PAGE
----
By Liz Biro
Brothers Joe and Sam Romano, top and center, teamed with childhood friend Nathan King to chase a dream of fishing for a living and selling their catch. Photos: Seaview Crab Co.
WILMINGTON — The sledge hammer he uses to pound through a thick concrete floor racks Sam Romano’s body like that of a man experiencing religious ecstasy. When the tool’s roaring ceases, Romano, hair wild in all directions, looks up, shakes off the madness and smiles a rapturous grin.
Surrounded by thick concrete floors and walls in a huge, mostly gutted building, Romano has much work to do, which makes him happy. This old seafood market he and his business partners – brother Joe Romano and friend Nathan King — are restoring in Wilmington proves the team’s mantra: If you sell good, fresh, local seafood, customers will come – especially if they don’t have to drive.
Just five years after deciding to apply their college degrees to commercial fishing and seafood retail operations that started from the back of a truck they parked along roadsides, the trio is readying their second brick-and-mortar Seaview Crab Co. seafood market in Wilmington and watching interest grow in their innovative online sales segment.
“We were just talking recently about what we’re about and why we’re so successful,” Sam Romano says. “It’s just about connecting people to what’s around them locally.”
Rather than lament water pollution, declining seafood stocks and too many regulations — constant commercial fishing industry stressors – as well as long days and hard work, the Romano brothers and King relish the future.
“That’s the one thing that draws me to it (fishing) — the challenge,” Joe Romano says. “We can make it when others say we can’t.”
Childhood friends from Virginia Beach, Va., the threesome’s crabbing life began when Sam Romano about 10 years ago entered the University of North Carolina-Wilmington, where he earned an environmental studies degree. During school, he worked at the old seafood house that the business partners are restoring, but Sam Romano preferred crabbing, a part-time job he watched his father do.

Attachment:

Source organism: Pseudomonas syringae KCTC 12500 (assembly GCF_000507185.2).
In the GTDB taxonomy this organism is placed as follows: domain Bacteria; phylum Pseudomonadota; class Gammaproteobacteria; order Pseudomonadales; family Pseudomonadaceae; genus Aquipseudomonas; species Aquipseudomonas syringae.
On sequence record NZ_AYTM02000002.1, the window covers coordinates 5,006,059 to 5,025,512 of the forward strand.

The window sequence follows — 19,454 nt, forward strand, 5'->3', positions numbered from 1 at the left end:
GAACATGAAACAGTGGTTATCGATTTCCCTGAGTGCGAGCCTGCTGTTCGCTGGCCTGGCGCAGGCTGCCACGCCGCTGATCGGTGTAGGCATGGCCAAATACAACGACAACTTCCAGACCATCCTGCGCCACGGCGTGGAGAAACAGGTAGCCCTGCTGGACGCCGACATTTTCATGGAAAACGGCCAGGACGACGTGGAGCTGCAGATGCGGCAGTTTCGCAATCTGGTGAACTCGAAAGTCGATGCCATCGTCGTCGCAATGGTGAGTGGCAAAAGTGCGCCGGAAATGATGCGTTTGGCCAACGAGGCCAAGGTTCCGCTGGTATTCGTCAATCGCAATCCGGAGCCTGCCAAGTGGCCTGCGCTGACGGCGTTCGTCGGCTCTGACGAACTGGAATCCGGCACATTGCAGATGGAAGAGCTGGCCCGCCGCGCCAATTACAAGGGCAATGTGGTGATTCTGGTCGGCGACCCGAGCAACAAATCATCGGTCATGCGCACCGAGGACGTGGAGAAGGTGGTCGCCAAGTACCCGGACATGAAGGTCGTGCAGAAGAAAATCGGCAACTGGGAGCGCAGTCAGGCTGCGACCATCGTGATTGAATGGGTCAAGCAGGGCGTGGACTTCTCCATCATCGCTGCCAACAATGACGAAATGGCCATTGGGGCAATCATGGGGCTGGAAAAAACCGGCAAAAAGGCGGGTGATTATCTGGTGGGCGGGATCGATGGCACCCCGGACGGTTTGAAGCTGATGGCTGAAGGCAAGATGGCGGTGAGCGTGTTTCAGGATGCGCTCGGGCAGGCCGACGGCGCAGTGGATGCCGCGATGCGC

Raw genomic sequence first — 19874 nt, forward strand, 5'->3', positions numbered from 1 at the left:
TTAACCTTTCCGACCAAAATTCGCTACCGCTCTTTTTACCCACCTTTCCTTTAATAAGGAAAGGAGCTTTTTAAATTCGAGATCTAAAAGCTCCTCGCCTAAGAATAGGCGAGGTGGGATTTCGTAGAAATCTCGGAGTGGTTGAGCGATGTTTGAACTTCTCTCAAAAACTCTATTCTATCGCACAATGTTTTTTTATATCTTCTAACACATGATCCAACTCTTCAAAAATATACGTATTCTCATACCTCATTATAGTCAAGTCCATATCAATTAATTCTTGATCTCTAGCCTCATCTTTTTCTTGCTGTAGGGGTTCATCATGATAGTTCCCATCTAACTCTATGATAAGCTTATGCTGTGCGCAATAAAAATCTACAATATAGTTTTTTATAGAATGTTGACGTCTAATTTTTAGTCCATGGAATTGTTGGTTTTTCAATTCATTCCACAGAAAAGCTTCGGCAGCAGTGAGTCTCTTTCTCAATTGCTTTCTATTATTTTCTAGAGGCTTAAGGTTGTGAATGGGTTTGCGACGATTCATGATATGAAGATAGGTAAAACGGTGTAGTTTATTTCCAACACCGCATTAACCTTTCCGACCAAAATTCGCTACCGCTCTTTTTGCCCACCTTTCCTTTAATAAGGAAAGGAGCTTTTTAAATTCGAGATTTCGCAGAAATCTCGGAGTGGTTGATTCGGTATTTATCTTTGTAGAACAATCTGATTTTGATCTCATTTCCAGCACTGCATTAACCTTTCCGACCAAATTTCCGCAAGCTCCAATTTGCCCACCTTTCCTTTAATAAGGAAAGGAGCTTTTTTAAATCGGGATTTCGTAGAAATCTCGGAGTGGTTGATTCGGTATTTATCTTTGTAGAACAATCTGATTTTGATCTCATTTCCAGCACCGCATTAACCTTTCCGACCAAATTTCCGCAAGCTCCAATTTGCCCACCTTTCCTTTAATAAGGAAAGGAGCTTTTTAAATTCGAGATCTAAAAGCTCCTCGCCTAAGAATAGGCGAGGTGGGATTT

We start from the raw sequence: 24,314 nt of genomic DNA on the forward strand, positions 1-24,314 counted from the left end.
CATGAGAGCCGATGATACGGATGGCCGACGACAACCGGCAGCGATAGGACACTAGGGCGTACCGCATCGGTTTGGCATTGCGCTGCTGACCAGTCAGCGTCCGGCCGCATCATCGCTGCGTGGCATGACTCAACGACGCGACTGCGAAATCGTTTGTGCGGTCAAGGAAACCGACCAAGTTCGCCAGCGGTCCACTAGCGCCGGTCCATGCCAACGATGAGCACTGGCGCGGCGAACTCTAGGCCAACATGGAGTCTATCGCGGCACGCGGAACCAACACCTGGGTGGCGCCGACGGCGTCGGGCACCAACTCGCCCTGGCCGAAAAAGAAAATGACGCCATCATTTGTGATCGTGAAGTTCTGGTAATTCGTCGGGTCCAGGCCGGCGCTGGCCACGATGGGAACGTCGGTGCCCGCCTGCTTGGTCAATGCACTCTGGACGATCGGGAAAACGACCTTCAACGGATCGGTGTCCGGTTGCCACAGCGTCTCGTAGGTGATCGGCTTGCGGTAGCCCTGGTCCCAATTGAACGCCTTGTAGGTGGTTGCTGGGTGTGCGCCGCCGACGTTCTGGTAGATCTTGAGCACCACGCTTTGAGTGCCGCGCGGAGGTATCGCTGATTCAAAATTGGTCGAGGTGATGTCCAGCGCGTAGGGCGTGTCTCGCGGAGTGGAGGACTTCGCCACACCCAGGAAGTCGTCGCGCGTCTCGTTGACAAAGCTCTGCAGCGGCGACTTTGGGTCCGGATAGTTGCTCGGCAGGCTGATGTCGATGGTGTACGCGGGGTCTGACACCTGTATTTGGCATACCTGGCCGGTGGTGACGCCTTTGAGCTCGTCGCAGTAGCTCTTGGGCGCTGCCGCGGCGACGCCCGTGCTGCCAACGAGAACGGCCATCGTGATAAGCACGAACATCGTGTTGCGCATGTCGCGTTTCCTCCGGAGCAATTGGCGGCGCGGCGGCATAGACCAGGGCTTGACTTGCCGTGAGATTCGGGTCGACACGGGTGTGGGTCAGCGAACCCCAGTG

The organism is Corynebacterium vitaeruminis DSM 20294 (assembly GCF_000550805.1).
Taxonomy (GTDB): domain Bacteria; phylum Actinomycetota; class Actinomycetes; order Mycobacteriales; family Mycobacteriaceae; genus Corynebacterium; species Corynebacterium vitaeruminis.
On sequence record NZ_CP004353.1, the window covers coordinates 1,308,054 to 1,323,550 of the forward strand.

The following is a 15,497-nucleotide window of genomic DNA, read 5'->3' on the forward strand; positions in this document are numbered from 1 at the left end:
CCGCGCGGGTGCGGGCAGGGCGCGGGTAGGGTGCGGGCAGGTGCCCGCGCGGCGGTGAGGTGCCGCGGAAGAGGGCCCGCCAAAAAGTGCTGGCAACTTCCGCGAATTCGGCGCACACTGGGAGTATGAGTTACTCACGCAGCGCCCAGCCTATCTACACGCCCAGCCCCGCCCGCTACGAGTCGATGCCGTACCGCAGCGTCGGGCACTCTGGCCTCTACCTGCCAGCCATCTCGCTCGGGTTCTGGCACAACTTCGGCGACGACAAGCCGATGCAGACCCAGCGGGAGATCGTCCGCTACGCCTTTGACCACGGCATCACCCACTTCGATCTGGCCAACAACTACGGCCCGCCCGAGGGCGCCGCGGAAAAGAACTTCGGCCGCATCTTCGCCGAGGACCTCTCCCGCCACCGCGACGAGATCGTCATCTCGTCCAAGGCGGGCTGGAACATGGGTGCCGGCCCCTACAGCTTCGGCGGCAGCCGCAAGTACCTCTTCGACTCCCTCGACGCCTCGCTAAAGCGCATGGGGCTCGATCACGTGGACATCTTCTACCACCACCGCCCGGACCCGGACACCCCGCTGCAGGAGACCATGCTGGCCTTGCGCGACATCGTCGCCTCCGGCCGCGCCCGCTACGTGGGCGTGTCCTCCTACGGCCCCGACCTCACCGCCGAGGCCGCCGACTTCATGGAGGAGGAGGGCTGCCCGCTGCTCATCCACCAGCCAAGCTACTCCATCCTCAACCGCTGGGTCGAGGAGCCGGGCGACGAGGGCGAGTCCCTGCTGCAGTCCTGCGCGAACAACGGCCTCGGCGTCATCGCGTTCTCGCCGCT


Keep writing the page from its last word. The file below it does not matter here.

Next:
He convinced his brother Joe, who holds a masters degree in English and was a real estate broker at the time, to join him for crabbing around Wilmington.
Meantime, King was earning a master’s in naval architecture and ocean engineering, but he spent college summers living and crabbing with the Romanos. Working the water was enjoyable; access to the fishing life was easy.
“It was really an ideal business that you could start from the ground with simply 50 pots,” King says.
The men at first sold crabs wholesale, but declining prices convinced them to court the public directly.
After peddling their catch from pick-up trucks near Fayetteville and on Carolina Beach Road in Wilmington, the partners in the spring of 2009 launched their first Seaview Crab Co.
The trio will retain the 6458 Carolina Beach Rd. store when their second, much larger location opens this spring. The 6,500-square-foot building they purchased is at 1515 Marstellar St.
A third of the new building will be dedicated retail space, offering N.C. fish, shellfish and live crabs. Sam Romano gets excited thinking about children being able to see live crabs in a tank.
Other areas hosting massive coolers and freezers will serve the storage and wholesale aspects of the business. Later, one section may host a weekly market for restaurant chefs and owners, Sam Romano said.
“We’re envisioning this as more of an everybody-and-anybody market,” Sam Romano said.
The first Seaview Crab Co. opened on Carolina Beach Road, top, and will expand this spring to a second location in a remodeled fish house on Marstellar St. Photos: Liz Biro
Sixty-to-80-hour work weeks take a toll, but King and the Romano brothers stay inspired to drive Seaview into the future.
They regularly announce their fresh catch on social media, including Facebook, Twitter and Pinterest. At the company website, consumers find educational videos about fishing and seafood. They may also sign up for Seaview’s “Wilmington Fresh Seafood Update” newsletter delivered via email and also on Facebook. The publication spotlights what’s available from North Carolina waters, how much it costs and how to cook it.
The business partners are also expanding a shipping operation that provides overnight delivery of fresh seafood to all of North Carolina, southern Virginia and most of South Carolina.
“I don’t think any of us really thought we’d be doing this right now,” Joe Romano says. “This whole business…everything a lot of times is against you, whether you’re a fishermen or selling seafood or whatever.
“Each struggle has kind of got us more into it. We kind of reach a brick wall and we’re kind of, well, let’s innovate.”
Yet the men don’t consider themselves new-age fishermen. In fact, they still operate a small roadside seafood stand on weekends near Fayetteville and host home-style seafood feasts to show their appreciation to friends, customers and fellow fishermen. They, as most watermen, are can-do people merely flowing with the tide toward the best catch, Sam Romano says
“Fishermen are capable of what we’re talking about, actually more capable than a lot of other different vocations because when you’re fishing,” he says, “you’ve got to be able to change your mindset.”